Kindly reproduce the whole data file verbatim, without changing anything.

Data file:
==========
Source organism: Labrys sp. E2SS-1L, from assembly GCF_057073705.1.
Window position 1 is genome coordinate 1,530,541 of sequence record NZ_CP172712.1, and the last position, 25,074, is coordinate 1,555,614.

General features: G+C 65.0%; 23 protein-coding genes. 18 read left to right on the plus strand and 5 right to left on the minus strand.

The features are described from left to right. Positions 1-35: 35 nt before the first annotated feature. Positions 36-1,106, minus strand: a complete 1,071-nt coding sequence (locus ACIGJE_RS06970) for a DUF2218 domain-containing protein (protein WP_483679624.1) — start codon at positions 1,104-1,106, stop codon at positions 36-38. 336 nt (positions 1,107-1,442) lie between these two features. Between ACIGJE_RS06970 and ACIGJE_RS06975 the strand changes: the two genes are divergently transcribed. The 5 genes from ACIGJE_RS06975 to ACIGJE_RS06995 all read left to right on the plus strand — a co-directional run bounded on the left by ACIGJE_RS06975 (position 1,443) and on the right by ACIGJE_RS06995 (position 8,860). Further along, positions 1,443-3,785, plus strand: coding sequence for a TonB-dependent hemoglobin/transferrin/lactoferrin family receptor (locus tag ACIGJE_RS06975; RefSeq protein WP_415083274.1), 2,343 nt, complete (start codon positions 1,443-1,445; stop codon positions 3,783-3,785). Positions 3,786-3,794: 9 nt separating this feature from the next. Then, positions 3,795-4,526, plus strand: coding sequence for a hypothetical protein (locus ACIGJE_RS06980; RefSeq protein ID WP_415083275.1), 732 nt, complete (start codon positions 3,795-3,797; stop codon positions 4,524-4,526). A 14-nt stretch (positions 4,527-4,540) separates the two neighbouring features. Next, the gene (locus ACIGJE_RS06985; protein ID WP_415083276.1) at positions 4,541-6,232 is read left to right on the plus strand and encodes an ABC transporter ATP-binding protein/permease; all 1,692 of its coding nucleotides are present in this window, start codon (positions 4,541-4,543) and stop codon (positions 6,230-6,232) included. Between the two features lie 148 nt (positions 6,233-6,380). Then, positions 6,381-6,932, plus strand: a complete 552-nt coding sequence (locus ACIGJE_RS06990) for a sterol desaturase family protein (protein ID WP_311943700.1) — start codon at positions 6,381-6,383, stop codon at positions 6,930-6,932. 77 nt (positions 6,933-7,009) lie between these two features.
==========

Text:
Source organism: Labrys sp. E2SS-1L, from assembly GCF_057073705.1.
Window position 1 is genome coordinate 1,530,541 of sequence record NZ_CP172712.1, and the last position, 25,074, is coordinate 1,555,614.

General features: G+C 65.0%; 23 protein-coding genes. 18 read left to right on the plus strand and 5 right to left on the minus strand.

The features are described from left to right. Positions 1-35: 35 nt before the first annotated feature. Positions 36-1,106, minus strand: a complete 1,071-nt coding sequence (locus ACIGJE_RS06970) for a DUF2218 domain-containing protein (protein WP_483679624.1) — start codon at positions 1,104-1,106, stop codon at positions 36-38. 336 nt (positions 1,107-1,442) lie between these two features. Between ACIGJE_RS06970 and ACIGJE_RS06975 the strand changes: the two genes are divergently transcribed. The 5 genes from ACIGJE_RS06975 to ACIGJE_RS06995 all read left to right on the plus strand — a co-directional run bounded on the left by ACIGJE_RS06975 (position 1,443) and on the right by ACIGJE_RS06995 (position 8,860). Further along, positions 1,443-3,785, plus strand: coding sequence for a TonB-dependent hemoglobin/transferrin/lactoferrin family receptor (locus tag ACIGJE_RS06975; RefSeq protein WP_415083274.1), 2,343 nt, complete (start codon positions 1,443-1,445; stop codon positions 3,783-3,785). Positions 3,786-3,794: 9 nt separating this feature from the next. Then, positions 3,795-4,526, plus strand: coding sequence for a hypothetical protein (locus ACIGJE_RS06980; RefSeq protein ID WP_415083275.1), 732 nt, complete (start codon positions 3,795-3,797; stop codon positions 4,524-4,526). A 14-nt stretch (positions 4,527-4,540) separates the two neighbouring features. Next, the gene (locus ACIGJE_RS06985; protein ID WP_415083276.1) at positions 4,541-6,232 is read left to right on the plus strand and encodes an ABC transporter ATP-binding protein/permease; all 1,692 of its coding nucleotides are present in this window, start codon (positions 4,541-4,543) and stop codon (positions 6,230-6,232) included. Between the two features lie 148 nt (positions 6,233-6,380). Then, positions 6,381-6,932, plus strand: a complete 552-nt coding sequence (locus ACIGJE_RS06990) for a sterol desaturase family protein (protein ID WP_311943700.1) — start codon at positions 6,381-6,383, stop codon at positions 6,930-6,932. 77 nt (positions 6,933-7,009) lie between these two features.